Conclusion

LAAA is a rare defect that is associated with cardiovascular morbidity and mortality by predisposing to cardiac dysfunction, atrial tachyarrhythmia, and thromboembolism, and surgical resection is generally recommended to prevent devastating complications. Conservative approaches may be an optional strategy for certain patients without intra-atrial thrombi in the symptom-free period, especially with a small LAAA detected incidentally. Comprehensive evaluation of echocardiography, brain MRI, and clinical symptoms may be helpful for the subsequent management of LAAA.

Abbreviations

AO: 

Aorta

CT: 

Computed tomography

LA: 

Left atrium

LAAA: 

Left atrial appendage aneurysm

LV: 

Left ventricle

MRI: 

Magnetic resonance imaging

RA: 

Right atrium

RV: 

Right ventricle

Declarations

Acknowledgements

None.

Funding

This study was supported by grants from the Health and Family Planning Commission of Zhejiang Province (No. 2016KYA078, No. 2015ZDA013).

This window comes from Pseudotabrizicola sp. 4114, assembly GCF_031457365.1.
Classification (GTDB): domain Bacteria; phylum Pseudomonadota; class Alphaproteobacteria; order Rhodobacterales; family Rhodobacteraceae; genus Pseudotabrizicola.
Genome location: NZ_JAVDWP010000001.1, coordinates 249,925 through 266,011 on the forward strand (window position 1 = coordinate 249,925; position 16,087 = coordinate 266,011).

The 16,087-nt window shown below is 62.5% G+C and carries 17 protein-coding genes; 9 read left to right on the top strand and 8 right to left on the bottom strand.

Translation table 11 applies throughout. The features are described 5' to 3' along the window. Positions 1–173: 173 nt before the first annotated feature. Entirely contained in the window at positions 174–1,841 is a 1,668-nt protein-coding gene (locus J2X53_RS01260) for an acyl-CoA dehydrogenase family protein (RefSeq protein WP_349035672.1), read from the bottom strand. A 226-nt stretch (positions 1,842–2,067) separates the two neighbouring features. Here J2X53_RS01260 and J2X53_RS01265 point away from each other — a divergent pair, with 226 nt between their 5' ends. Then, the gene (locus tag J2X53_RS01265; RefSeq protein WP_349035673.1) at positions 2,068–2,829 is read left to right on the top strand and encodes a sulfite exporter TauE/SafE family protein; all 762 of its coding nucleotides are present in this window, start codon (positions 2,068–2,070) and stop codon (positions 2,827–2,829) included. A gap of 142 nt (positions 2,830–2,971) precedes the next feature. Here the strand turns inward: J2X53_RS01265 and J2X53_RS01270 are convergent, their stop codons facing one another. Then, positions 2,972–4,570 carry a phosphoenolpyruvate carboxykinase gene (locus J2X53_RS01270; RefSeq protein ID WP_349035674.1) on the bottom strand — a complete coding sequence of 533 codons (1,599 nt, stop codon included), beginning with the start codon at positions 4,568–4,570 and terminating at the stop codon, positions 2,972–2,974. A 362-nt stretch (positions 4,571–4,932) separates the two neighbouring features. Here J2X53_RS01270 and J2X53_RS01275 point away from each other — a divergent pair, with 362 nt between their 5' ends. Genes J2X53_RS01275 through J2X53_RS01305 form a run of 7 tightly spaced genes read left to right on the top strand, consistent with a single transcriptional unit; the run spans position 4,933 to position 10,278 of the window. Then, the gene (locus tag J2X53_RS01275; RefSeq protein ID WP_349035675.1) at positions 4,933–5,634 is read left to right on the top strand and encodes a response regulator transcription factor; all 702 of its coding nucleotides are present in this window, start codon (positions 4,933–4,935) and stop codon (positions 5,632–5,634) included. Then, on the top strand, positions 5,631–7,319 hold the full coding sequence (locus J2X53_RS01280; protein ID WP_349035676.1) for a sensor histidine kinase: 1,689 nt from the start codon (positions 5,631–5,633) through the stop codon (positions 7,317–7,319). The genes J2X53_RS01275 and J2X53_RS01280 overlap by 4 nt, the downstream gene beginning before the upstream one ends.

Availability of data and materials

Data sharing not applicable to this article as no datasets were generated or analysed during the current study.

Authors’ contributions

YC assisted with the echocardiography and wrote the manuscript. YM carried out the echocardiography. LJ participated in the operation. SH conceived of the study and helped to draft the manuscript. All authors read and approved the final manuscript.

Competing interests

The authors declare that they have no competing interests.

Consent for publication

Written informed consent was obtained from the patient for publication of this case report and any accompanying figures.